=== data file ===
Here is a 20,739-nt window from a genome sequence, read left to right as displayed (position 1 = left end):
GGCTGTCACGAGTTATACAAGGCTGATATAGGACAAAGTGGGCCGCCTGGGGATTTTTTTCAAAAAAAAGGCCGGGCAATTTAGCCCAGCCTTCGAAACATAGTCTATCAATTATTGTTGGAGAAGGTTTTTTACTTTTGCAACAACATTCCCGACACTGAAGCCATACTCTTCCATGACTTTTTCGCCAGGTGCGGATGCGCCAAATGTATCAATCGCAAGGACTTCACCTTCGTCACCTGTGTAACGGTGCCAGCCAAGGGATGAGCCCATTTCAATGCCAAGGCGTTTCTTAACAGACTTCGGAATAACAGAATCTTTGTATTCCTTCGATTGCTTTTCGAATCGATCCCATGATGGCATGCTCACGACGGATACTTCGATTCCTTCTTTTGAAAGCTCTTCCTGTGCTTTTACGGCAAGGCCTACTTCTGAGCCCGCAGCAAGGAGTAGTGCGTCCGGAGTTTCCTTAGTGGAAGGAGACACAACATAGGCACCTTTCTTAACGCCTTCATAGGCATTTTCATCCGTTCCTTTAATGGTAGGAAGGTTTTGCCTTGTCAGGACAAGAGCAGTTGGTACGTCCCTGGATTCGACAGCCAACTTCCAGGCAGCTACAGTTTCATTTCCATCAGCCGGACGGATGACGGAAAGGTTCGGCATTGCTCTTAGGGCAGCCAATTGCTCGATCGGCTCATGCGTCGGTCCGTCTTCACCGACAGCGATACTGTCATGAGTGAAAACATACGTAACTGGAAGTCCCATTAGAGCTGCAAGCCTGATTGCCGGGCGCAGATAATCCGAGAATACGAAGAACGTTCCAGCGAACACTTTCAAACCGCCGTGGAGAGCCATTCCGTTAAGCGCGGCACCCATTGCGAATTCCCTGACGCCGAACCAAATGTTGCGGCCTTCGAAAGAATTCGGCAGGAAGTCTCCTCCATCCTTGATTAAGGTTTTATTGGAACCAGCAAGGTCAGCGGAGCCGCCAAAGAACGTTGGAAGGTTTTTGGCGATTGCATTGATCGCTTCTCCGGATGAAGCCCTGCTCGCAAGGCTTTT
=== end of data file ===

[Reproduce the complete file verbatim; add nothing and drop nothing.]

Here is a 20,739-nt window from a genome sequence, read left to right as displayed (position 1 = left end):
GGCTGTCACGAGTTATACAAGGCTGATATAGGACAAAGTGGGCCGCCTGGGGATTTTTTTCAAAAAAAAGGCCGGGCAATTTAGCCCAGCCTTCGAAACATAGTCTATCAATTATTGTTGGAGAAGGTTTTTTACTTTTGCAACAACATTCCCGACACTGAAGCCATACTCTTCCATGACTTTTTCGCCAGGTGCGGATGCGCCAAATGTATCAATCGCAAGGACTTCACCTTCGTCACCTGTGTAACGGTGCCAGCCAAGGGATGAGCCCATTTCAATGCCAAGGCGTTTCTTAACAGACTTCGGAATAACAGAATCTTTGTATTCCTTCGATTGCTTTTCGAATCGATCCCATGATGGCATGCTCACGACGGATACTTCGATTCCTTCTTTTGAAAGCTCTTCCTGTGCTTTTACGGCAAGGCCTACTTCTGAGCCCGCAGCAAGGAGTAGTGCGTCCGGAGTTTCCTTAGTGGAAGGAGACACAACATAGGCACCTTTCTTAACGCCTTCATAGGCATTTTCATCCGTTCCTTTAATGGTAGGAAGGTTTTGCCTTGTCAGGACAAGAGCAGTTGGTACGTCCCTGGATTCGACAGCCAACTTCCAGGCAGCTACAGTTTCATTTCCATCAGCCGGACGGATGACGGAAAGGTTCGGCATTGCTCTTAGGGCAGCCAATTGCTCGATCGGCTCATGCGTCGGTCCGTCTTCACCGACAGCGATACTGTCATGAGTGAAAACATACGTAACTGGAAGTCCCATTAGAGCTGCAAGCCTGATTGCCGGGCGCAGATAATCCGAGAATACGAAGAACGTTCCAGCGAACACTTTCAAACCGCCGTGGAGAGCCATTCCGTTAAGCGCGGCACCCATTGCGAATTCCCTGACGCCGAACCAAATGTTGCGGCCTTCGAAAGAATTCGGCAGGAAGTCTCCTCCATCCTTGATTAAGGTTTTATTGGAACCAGCAAGGTCAGCGGAGCCGCCAAAGAACGTTGGAAGGTTTTTGGCGATTGCATTGATCGCTTCTCCGGATGAAGCCCTGCTCGCAAGGCTTTT